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Lost in Translation: An Illustrated…
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Lost in Translation: An Illustrated Compendium of Untranslatable Words… (udgave 2014)

af Ella Frances Sanders (Forfatter)

MedlemmerAnmeldelserPopularitetGennemsnitlig vurderingOmtaler
2801871,478 (3.94)24
"An artistic collection of 50 drawings featuring unique, funny, and poignant foreign words that have no direct translation into English. Did you know that the Japanese have a word to express the way sunlight filters through the leaves of trees? Or that there's a Swedish word to describe the reflection of the moon across the water? The nuanced beauty of language is even more interesting and relevant in our highly communicative, globalized modern world. Lost in Translation brings this wonder to life with 50 ink illustrations featuring the foreign word, the language of origin, and a pithy definition. The words and definitions range from the lovely, such as goya, the Urdu word to describe the transporting suspension of belief that can occur in good storytelling, to the funny, like the Hawaiian pana po'o, which describes the act of scratching your head to remember something you've forgotten. Each beautiful, simple illustration adds just the right amount of visual intrigue to anchor the words and their meanings"-- "An artistic collection of 52 drawings featuring unique, funny, and poignant foreign words that have no direct translation into English"--… (mere)
Medlem:scarecrowcity
Titel:Lost in Translation: An Illustrated Compendium of Untranslatable Words from Around the World
Forfattere:Ella Frances Sanders (Forfatter)
Info:Ten Speed Press (2014), 112 pages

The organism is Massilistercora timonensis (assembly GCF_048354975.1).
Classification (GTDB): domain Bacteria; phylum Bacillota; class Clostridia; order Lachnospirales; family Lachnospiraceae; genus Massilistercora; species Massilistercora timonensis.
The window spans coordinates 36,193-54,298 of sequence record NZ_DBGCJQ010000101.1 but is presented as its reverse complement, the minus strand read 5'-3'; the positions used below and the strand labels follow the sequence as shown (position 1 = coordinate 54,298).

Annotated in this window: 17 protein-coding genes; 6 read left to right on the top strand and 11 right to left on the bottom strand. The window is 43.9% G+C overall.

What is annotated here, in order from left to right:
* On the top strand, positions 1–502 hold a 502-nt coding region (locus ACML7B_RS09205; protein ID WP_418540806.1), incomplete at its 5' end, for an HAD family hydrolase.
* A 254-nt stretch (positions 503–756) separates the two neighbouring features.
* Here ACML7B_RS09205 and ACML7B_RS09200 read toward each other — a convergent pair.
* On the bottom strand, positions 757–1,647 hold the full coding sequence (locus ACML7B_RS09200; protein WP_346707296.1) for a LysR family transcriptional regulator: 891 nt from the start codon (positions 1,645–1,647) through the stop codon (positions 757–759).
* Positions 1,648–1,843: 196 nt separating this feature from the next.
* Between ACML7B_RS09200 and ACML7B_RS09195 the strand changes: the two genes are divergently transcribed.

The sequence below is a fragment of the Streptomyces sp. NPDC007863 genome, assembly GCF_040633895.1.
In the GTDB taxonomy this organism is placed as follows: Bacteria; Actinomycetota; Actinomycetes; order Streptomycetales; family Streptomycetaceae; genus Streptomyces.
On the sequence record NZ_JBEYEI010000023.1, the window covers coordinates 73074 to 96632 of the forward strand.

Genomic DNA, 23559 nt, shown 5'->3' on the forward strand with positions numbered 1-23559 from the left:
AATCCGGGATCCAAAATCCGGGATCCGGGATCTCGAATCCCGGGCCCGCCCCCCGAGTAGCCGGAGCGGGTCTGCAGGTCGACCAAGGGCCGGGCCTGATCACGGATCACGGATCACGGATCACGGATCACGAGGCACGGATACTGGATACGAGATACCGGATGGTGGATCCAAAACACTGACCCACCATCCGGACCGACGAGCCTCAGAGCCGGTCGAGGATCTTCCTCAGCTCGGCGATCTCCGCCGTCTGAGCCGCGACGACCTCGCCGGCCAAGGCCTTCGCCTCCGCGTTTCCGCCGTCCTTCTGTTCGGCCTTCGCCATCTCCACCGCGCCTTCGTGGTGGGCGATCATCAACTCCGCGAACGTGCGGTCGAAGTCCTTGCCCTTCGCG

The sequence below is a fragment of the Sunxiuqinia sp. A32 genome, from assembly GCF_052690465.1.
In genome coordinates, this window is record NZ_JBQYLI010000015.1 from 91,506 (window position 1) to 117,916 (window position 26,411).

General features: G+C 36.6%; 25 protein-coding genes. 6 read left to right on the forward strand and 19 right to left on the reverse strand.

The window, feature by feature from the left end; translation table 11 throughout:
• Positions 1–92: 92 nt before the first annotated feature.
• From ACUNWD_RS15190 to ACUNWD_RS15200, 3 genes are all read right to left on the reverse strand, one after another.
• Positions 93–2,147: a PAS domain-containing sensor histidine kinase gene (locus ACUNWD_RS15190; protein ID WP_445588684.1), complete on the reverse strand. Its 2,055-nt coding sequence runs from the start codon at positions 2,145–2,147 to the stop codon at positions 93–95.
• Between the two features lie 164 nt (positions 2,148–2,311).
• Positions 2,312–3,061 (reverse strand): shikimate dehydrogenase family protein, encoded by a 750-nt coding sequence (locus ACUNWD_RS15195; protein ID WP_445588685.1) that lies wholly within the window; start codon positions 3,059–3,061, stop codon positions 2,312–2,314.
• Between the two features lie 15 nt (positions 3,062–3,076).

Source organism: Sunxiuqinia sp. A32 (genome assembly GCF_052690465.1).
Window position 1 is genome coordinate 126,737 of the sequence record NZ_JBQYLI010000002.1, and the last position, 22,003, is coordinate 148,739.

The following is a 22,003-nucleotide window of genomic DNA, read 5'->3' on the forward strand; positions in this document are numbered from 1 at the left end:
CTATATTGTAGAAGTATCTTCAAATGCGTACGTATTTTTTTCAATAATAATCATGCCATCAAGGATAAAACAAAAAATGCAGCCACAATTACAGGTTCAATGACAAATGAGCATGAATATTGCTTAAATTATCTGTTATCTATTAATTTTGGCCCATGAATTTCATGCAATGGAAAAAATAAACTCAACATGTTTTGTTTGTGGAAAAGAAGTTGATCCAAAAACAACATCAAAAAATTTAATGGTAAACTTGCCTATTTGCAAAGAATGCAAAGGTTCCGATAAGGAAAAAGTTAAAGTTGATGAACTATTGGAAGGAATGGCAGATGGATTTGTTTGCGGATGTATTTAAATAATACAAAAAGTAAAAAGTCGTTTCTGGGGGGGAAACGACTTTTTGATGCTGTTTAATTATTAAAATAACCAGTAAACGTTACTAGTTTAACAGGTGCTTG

Samlinger:Dit bibliotek
Vurdering:
Nøgleord:Ingen

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Lost in Translation: An Illustrated Compendium of Untranslatable Words from Around the World af Ella Frances Sanders

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Engelsk (17)  Spansk (1)  Alle sprog (18)
Viser 1-5 af 18 (næste | vis alle)
This was a fab birthday present from Emily, who probably realises I love both words and comics. I flicked through it happily last year, but have now sat down and deliberately actually *read* it again.

Beautifully illustrated, and full of fascinating facts. I felt like actually a lot of the words felt very translatable to me - if not into single words but into straightforward concepts. The idea of the German word which is literally grief-bacon meaning the weight you put on as a result of comfort eating after a break-up is just perfect. Other concepts are less concrete, and I think it's some of these I love best. Then there are the ones which make sense in a way, but are baffling in others. *Why* is a word for the length of time it takes to eat a banana a useful word? ( )
  lnr_blair | Jan 15, 2018 |
A nice fun read. I love words, so learning a bunch of unique words from a diversity of languages is just plain fun. ( )
  bness2 | May 23, 2017 |
¿Sabías que existe una palabra portuguesa, cafuné, que significa «acariciar con ternura el cabello de la persona que amas»? ¿Y que en sueco llaman mångata al reflejo de la luna, como un camino, sobre el agua?

Tal vez haya algún vacío en tu lengua materna para expresar esas sensaciones que parecen imprecisas o indescriptibles, pero no desesperes: este compendio ilustrado ilumina algunas de las miles de palabras, procedentes de todas partes del mundo, que expresan vivencias y emociones tan universales como difíciles de traducir.
  bibliotecayamaguchi | May 8, 2017 |
For the lovers of language, Lost in Translation is a compendium of words that lack an English translation; words that were created by other cultures to describe a concept or feeling that would require several words for English speakers to convey.